Britain's largest artificial grass manufacturer, Evergreens, has reported that they have sold 35% more artificial grass this year than last year. The increase is thought to be down to the warm and dry weather which has been experienced across the country this summer.
B&Q have also reported that they have sold 22,000 sq metres of fake grass this year, which is more than twice as much as they expected from a product which they only launched earlier in the year.
The UK has had the lowest level of rainfall in the first part of the year since 1914 and hosepipe bans have been in place across the north-west of England.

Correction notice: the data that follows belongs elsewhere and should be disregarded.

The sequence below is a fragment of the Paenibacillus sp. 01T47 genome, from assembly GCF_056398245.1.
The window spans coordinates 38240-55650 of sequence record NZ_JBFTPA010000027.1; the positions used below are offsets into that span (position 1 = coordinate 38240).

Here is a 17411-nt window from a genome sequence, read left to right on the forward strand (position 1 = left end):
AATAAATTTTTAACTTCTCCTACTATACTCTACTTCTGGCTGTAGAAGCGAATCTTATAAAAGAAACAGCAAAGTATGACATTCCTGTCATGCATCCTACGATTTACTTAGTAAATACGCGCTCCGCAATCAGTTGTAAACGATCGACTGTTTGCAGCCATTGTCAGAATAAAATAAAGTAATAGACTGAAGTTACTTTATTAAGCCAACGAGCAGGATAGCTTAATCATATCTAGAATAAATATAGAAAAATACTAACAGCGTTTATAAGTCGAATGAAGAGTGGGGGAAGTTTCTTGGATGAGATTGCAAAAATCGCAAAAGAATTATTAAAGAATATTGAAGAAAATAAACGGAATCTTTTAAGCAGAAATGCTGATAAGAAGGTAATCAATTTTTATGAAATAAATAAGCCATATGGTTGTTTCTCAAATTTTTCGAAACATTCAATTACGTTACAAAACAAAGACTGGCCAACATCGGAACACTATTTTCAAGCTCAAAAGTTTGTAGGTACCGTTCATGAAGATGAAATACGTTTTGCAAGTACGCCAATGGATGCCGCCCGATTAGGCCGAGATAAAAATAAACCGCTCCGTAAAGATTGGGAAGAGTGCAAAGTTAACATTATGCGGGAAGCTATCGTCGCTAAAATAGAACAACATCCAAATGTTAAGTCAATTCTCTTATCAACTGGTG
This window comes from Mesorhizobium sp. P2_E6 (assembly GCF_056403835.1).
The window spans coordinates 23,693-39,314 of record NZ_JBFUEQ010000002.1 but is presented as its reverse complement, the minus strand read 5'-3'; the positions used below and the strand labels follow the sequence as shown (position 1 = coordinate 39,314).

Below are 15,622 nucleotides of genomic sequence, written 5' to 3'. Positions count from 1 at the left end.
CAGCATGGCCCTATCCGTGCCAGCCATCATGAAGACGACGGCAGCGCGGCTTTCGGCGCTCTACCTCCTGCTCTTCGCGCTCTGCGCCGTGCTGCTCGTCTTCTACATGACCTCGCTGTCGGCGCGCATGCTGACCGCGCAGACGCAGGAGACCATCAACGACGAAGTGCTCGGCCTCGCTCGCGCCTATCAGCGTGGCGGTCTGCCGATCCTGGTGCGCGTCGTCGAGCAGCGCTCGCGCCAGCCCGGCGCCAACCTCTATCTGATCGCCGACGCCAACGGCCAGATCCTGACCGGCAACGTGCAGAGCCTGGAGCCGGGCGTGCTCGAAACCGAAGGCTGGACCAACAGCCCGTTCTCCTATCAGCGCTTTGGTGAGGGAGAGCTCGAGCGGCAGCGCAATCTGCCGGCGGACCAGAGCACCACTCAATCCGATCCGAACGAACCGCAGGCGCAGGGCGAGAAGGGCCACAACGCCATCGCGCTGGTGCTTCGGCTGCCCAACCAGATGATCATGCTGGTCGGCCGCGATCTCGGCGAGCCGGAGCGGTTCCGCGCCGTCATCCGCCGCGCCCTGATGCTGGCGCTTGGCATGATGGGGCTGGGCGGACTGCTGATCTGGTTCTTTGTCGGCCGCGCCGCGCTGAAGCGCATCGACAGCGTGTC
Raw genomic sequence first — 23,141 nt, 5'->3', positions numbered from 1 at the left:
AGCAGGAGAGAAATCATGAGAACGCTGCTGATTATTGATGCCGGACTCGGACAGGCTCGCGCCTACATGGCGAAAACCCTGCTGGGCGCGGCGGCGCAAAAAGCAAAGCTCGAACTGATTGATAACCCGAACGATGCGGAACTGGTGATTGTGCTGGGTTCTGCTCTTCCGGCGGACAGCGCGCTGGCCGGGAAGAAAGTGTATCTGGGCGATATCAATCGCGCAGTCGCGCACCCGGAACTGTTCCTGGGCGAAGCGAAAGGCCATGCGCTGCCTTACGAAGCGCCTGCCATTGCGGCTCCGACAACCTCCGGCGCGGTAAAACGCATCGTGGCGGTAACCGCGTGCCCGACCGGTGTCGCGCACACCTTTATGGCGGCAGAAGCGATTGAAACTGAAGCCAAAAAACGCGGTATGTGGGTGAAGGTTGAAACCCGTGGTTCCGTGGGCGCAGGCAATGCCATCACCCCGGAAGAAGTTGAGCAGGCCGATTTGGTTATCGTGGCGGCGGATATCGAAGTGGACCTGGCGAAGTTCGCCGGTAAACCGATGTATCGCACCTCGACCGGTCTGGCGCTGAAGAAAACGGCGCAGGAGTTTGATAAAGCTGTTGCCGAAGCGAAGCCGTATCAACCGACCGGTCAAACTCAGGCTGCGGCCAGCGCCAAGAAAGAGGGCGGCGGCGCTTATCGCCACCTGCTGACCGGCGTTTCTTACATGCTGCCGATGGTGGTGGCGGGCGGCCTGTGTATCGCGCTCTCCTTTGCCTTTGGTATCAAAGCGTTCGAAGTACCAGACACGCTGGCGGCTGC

Artificial grass is manufactured from recycled materials and can be reprocessed once it has been used. It is thought to be better for the environment than paving and still allows water absorption into the ground. The latest types are very realistic and soft enough for children's play areas and for sport surfaces.
Guy Barter from the Royal Horticultural Society has said that fake grass is becoming more acceptable in gardening circles, particularly now it has become difficult to sow real grass. He says that it can be useful in shaded areas and small gardens.